Nationals right-hander John Patterson grew up in the east Texas town of Orange, and he credits moving back to his home town last year as a calming influence that has helped him mature as a person and develop into a better pitcher. Yesterday, though, Patterson worried about his home town and his family as Hurricane Rita bore down on the Gulf Coast of Texas.

"It's just been crazy," Patterson said.

Patterson's parents, who still live in Orange, were scheduled to fly from Houston -- about 110 miles west of Orange -- to Washington yesterday, but with hundreds of thousands of people being evacuated, the roads were clogged, and they couldn't make their flight.

So they decided to wait for Patterson's sister to arrive in Orange from Houston, and then planned to head north to a lake house owned by some relatives in Jasper County. But Patterson said that even that area is preparing for evacuation, so the family may not be able to remain there. He said both his house and that of his parents are directly on the water in Orange. His brother and his grandmother have one-story homes off the coast.

Patterson is next scheduled to pitch on Sunday against the New York Mets. But he said yesterday there's a chance he would decline to pitch if his family isn't secure.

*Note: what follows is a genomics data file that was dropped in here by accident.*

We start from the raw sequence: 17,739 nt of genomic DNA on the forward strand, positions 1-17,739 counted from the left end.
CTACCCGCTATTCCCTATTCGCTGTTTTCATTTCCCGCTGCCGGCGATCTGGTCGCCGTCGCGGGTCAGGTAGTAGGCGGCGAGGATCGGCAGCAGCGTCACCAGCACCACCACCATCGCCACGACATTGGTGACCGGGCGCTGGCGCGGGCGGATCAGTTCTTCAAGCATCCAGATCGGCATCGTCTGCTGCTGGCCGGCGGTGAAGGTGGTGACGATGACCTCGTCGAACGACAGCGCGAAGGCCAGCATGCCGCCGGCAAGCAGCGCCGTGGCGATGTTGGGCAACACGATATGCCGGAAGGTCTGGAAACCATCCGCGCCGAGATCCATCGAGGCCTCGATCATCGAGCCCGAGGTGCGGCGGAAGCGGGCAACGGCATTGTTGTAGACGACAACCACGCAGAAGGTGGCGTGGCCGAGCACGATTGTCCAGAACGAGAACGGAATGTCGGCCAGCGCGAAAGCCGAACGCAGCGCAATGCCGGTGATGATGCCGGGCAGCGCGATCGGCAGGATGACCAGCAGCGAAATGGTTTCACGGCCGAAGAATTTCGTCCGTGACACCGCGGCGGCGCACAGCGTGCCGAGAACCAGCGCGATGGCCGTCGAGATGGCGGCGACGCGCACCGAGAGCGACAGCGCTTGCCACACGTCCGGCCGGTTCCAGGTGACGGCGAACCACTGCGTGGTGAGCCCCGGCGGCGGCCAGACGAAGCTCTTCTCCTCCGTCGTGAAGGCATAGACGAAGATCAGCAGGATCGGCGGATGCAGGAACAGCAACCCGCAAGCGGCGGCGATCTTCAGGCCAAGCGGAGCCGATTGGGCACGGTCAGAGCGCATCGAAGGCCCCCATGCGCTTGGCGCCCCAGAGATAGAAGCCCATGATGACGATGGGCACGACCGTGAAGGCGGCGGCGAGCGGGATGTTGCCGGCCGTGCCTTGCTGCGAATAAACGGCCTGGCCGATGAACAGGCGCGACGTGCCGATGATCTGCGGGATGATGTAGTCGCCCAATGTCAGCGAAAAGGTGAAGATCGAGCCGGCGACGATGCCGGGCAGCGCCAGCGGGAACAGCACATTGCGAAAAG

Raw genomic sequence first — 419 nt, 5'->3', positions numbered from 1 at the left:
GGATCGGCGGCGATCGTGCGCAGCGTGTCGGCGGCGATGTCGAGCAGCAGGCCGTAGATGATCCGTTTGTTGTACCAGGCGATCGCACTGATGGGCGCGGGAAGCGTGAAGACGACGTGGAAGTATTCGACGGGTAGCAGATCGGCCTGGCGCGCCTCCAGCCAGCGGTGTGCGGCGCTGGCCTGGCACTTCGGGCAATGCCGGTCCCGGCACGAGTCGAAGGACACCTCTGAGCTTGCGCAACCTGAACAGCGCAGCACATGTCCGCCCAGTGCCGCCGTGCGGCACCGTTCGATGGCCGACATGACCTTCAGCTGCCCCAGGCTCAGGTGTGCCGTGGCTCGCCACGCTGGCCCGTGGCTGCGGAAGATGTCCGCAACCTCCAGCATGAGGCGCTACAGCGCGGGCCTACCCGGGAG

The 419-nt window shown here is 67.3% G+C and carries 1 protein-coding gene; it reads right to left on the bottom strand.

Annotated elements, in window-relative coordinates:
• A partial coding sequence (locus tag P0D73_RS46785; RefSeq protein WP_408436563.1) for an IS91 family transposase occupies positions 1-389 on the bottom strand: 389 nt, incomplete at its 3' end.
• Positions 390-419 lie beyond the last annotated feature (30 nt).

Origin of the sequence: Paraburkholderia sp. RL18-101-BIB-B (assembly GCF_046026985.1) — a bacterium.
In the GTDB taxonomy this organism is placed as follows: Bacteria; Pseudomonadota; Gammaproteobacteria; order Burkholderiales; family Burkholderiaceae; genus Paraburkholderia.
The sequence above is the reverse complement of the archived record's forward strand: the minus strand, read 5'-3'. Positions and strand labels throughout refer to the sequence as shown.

"This is not more important than my family," Patterson said. "If it's a bad enough situation, it's something I'll consider."

Father-Son Reunion

The father of reliever Gary Majewski, a civilian contractor who has worked on security issues for the U.S. government in such places as Afghanistan and Bosnia, is in town this week and saw his son pitch in the majors for the first time yesterday. The younger Majewski was called up to the majors with Montreal last season, but his father, Jerry, was in Afghanistan at the time, and could only chart his son's progress on the Internet.

"It was very hard," the elder Majewski said. Gary threw a perfect eighth inning in yesterday's 2-0 victory over the San Francisco Giants, and said he was happy his father was back in the States and able to see him pitch.

"It takes a weight off your shoulders," he said.